Foster care is a temporary living arrangement for children who are having difficulty with their parents and cannot remain safely at home. State processes may vary, but generally a department, such as the Department of Social Services, will remove children from their home and will place them in a licensed foster home or group care facility that can best meet their needs. Then they will work with their parents to improve the home to the point that the child can be returned to their parents. In some cases the home cannot be improved to a safe level, and the state will seek to terminate the parent's parental rights and move to have the child adopted.
Children who enter the foster care system range in age from birth to 18 years old. Many children who enter the foster care system have unique strengths and needs. According to the DSS, "Some children are experiencing a variety of social, emotional, and behavioral or physical difficulties because of abuse and/or neglect."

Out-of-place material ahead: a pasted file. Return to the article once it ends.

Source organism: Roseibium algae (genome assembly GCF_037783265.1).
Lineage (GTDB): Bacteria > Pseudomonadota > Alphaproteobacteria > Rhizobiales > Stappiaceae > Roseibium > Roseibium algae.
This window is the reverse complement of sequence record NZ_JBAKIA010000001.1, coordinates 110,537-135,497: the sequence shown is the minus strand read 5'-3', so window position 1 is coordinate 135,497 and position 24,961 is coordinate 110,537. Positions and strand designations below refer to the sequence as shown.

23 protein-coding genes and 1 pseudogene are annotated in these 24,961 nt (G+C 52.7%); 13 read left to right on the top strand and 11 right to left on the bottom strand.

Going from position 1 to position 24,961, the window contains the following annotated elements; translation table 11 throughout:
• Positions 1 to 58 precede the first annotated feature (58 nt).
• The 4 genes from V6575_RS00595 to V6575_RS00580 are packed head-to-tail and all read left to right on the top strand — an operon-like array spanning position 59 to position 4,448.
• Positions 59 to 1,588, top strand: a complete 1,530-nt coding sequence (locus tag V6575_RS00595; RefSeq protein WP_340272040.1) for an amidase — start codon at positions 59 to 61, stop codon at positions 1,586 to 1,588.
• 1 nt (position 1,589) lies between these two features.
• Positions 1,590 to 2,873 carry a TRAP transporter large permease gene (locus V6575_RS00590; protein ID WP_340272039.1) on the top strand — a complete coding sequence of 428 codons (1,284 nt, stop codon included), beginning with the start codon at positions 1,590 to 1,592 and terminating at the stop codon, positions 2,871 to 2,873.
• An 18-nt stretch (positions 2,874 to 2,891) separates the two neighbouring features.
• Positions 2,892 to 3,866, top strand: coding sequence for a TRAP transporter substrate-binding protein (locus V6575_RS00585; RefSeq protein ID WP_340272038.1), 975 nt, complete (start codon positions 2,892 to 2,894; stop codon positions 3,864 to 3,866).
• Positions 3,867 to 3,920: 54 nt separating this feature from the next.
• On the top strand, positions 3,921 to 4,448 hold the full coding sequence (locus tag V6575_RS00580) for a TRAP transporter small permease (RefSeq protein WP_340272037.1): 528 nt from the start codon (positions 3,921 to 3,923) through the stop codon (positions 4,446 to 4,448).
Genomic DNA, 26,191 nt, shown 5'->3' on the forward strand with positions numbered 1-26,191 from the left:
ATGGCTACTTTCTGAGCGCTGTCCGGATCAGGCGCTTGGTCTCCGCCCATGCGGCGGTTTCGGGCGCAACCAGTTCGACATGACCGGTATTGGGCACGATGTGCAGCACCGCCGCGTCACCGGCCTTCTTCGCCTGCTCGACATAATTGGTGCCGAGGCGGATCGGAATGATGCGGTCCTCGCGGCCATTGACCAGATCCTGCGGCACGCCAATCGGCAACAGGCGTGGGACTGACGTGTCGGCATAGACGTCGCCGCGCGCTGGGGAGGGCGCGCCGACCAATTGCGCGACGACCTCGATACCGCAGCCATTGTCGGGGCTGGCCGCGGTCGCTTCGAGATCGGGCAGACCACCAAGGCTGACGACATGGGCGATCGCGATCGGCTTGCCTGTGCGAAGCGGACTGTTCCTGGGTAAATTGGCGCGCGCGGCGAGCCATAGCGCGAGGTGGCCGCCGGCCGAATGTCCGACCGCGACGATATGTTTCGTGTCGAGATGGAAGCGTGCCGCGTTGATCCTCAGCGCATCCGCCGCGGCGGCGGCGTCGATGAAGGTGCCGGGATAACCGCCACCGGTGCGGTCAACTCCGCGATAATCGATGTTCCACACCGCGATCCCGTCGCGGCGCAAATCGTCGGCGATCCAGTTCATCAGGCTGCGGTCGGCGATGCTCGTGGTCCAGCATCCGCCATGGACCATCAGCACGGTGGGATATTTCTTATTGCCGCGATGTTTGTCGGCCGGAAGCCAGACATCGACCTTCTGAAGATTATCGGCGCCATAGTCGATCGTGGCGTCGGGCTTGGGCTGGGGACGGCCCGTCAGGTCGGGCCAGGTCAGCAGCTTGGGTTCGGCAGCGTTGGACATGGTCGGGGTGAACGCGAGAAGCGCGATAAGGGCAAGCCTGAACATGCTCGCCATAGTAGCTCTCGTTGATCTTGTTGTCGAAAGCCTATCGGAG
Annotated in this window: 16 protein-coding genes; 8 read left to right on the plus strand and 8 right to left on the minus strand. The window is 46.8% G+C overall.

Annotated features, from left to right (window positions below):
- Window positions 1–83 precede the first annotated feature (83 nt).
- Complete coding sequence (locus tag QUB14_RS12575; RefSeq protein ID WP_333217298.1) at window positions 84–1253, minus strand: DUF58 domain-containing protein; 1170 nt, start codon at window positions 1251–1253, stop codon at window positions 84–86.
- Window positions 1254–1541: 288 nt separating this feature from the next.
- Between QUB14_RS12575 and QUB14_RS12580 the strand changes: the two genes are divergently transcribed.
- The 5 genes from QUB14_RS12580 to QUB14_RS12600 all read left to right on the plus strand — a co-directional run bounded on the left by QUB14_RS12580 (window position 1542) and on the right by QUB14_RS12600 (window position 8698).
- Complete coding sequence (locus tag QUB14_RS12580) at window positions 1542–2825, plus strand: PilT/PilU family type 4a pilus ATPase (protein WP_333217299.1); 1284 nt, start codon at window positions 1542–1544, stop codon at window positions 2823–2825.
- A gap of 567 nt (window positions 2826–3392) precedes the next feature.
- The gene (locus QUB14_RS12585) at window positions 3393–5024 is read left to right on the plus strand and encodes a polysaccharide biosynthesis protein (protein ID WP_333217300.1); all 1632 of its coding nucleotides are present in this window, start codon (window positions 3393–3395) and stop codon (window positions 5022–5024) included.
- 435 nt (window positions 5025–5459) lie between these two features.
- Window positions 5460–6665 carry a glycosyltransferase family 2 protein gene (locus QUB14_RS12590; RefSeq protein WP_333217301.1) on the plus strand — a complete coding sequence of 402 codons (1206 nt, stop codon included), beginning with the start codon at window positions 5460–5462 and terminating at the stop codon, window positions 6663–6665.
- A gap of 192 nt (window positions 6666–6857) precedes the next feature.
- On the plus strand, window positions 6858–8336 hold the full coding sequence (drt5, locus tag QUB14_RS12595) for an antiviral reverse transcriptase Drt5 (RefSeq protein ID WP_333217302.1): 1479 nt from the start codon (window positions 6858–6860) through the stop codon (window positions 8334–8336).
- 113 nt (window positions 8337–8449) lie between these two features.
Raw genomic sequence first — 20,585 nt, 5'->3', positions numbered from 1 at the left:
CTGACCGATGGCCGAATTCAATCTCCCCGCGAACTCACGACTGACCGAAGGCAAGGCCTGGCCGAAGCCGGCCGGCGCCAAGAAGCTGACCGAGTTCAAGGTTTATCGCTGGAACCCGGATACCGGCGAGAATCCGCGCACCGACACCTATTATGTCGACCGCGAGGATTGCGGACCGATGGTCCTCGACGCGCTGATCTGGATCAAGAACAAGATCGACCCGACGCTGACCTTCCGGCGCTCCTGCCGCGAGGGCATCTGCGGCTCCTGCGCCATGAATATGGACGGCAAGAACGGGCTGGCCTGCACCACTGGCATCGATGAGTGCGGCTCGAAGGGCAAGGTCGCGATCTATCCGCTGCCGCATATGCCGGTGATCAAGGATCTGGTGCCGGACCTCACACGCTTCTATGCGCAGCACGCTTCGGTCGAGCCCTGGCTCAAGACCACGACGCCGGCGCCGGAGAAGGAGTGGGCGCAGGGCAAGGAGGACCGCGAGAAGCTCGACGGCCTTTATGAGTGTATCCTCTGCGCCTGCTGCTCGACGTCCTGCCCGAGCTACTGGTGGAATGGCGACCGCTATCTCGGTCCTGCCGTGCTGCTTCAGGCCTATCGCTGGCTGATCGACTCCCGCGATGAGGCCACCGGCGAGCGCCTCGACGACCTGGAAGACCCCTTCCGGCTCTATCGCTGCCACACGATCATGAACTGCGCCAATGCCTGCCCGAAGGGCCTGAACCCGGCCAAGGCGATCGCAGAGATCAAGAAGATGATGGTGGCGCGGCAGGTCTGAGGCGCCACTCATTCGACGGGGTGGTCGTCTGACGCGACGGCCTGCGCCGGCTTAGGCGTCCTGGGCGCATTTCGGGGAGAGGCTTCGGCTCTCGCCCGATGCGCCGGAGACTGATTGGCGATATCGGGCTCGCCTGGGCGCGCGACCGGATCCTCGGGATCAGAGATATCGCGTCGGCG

The foster care system is always looking for special foster parents who will have the ability to help foster children while they are in the system. Foster parents can be relatives of the children or non-relatives. Foster families are required to provide a variety of services to foster children including daily care and guidance, assistance with medical and educational needs, transportation to school and medical visits, and appropriate and reasonable discipline. Compensation is also given for the support of foster children, which can vary by state and by the special needs of the child which is taken into foster care.
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